Jordan Weissmann lays it out clearly:
Still, reading a book digitally and reading it on paper remain almost identical experiences. Digital books aren't much more visual, they don't tend to have more movies or interactive features, they don't typically connect you to the community of others reading the book. It's just a book, on a screen.
Partly, that's because books are currently written for both pages and digital editions, and neither authors nor publishers want to put huge effort into features that can only exist on the digital platform. But it can't be long till that changes.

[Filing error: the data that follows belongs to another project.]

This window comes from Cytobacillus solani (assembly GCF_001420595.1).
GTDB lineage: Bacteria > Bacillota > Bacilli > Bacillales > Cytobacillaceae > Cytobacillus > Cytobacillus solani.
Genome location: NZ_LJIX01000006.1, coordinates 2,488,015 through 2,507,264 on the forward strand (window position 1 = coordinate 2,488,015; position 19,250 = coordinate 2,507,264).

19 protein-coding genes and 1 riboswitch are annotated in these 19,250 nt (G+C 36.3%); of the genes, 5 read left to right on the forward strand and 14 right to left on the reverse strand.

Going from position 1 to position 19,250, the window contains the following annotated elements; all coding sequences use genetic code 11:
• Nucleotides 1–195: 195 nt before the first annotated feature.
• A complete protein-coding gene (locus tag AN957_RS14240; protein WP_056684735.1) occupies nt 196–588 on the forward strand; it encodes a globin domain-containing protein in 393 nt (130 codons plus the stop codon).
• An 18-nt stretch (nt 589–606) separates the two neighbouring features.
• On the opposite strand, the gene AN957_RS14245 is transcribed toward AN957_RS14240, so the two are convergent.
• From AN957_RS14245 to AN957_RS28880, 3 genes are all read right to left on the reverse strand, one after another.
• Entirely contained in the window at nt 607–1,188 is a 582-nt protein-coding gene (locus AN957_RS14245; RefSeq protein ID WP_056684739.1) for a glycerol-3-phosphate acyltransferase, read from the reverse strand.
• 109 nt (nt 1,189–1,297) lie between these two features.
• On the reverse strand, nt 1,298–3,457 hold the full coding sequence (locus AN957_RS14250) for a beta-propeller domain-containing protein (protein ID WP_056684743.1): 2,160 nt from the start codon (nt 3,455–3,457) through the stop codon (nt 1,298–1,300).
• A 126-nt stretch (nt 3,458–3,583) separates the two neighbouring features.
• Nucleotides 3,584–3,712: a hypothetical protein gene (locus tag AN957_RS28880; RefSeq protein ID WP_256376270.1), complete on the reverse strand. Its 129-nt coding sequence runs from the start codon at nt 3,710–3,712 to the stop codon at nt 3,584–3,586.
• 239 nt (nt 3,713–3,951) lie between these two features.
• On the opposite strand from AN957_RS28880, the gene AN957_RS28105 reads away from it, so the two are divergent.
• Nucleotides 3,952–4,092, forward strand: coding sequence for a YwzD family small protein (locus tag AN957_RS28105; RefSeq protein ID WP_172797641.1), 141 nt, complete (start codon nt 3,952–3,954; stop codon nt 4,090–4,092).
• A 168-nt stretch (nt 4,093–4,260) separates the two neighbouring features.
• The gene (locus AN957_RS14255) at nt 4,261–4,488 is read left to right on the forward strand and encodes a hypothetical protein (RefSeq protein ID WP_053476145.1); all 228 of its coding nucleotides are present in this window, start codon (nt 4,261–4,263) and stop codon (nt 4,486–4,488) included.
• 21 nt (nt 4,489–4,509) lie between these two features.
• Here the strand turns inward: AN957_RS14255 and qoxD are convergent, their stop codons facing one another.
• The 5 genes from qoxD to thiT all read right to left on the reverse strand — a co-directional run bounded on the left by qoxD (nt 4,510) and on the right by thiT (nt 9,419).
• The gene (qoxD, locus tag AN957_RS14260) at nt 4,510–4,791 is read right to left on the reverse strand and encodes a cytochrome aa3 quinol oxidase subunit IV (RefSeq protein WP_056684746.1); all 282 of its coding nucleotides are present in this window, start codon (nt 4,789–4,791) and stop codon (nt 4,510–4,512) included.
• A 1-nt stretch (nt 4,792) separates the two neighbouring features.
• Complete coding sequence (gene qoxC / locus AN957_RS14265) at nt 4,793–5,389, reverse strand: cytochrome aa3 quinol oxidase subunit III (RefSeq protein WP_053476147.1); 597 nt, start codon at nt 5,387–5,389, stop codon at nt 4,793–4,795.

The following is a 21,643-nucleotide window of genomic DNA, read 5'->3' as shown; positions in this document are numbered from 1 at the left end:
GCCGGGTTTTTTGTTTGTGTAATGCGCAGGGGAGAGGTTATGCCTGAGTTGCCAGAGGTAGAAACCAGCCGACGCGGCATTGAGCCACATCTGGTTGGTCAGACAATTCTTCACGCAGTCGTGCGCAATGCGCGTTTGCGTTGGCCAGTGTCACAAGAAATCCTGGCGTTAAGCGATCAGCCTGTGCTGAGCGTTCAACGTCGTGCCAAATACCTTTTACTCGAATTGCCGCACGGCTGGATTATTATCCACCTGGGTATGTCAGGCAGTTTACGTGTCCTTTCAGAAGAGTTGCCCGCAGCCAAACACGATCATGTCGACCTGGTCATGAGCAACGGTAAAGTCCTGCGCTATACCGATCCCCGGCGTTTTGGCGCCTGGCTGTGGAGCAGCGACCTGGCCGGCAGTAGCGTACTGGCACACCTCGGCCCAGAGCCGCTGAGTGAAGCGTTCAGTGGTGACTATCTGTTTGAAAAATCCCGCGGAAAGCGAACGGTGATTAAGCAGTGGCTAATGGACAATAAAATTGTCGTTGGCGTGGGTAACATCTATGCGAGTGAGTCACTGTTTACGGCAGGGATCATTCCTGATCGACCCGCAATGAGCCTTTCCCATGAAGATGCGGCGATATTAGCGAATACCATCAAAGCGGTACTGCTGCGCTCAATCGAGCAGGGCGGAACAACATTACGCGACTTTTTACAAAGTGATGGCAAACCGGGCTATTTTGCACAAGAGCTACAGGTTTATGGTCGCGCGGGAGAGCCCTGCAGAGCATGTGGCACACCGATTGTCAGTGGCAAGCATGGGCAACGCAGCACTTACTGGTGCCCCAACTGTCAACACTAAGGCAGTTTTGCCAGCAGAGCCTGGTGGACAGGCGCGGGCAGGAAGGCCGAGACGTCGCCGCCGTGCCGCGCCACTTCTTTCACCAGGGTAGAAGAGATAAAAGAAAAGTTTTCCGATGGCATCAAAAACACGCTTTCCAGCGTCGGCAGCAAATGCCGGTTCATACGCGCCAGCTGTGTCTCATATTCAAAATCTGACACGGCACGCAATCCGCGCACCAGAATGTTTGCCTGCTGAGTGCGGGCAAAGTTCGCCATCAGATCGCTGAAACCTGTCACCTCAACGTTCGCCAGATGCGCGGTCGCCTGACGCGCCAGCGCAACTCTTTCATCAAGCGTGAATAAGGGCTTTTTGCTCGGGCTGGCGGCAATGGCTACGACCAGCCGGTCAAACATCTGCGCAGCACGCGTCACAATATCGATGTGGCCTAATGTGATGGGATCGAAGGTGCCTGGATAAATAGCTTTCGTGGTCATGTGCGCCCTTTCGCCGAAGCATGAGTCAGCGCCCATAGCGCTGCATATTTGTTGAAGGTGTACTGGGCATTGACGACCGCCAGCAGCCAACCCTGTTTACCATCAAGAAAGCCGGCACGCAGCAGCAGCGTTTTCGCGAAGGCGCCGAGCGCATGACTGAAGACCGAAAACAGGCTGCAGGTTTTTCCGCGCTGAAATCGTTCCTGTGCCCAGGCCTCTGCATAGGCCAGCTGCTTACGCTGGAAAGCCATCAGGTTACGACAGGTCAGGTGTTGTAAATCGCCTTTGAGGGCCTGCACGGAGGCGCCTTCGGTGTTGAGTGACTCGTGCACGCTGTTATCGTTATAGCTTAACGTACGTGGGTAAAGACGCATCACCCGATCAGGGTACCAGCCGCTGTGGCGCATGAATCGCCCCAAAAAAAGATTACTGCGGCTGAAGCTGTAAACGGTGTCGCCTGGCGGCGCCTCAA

GoodReads might be a start toward at least changing the social experience of reading. It's easy to imagine a Kindle program that lets you toggle into the forum for your book, or even your chapter, at any time while you're reading. Adding that social aspect could, for people who wanted it, make reading Kindle editions a dramatically different, more communal experience than reading print editions. And it wouldn't require any changes to the print edition at all.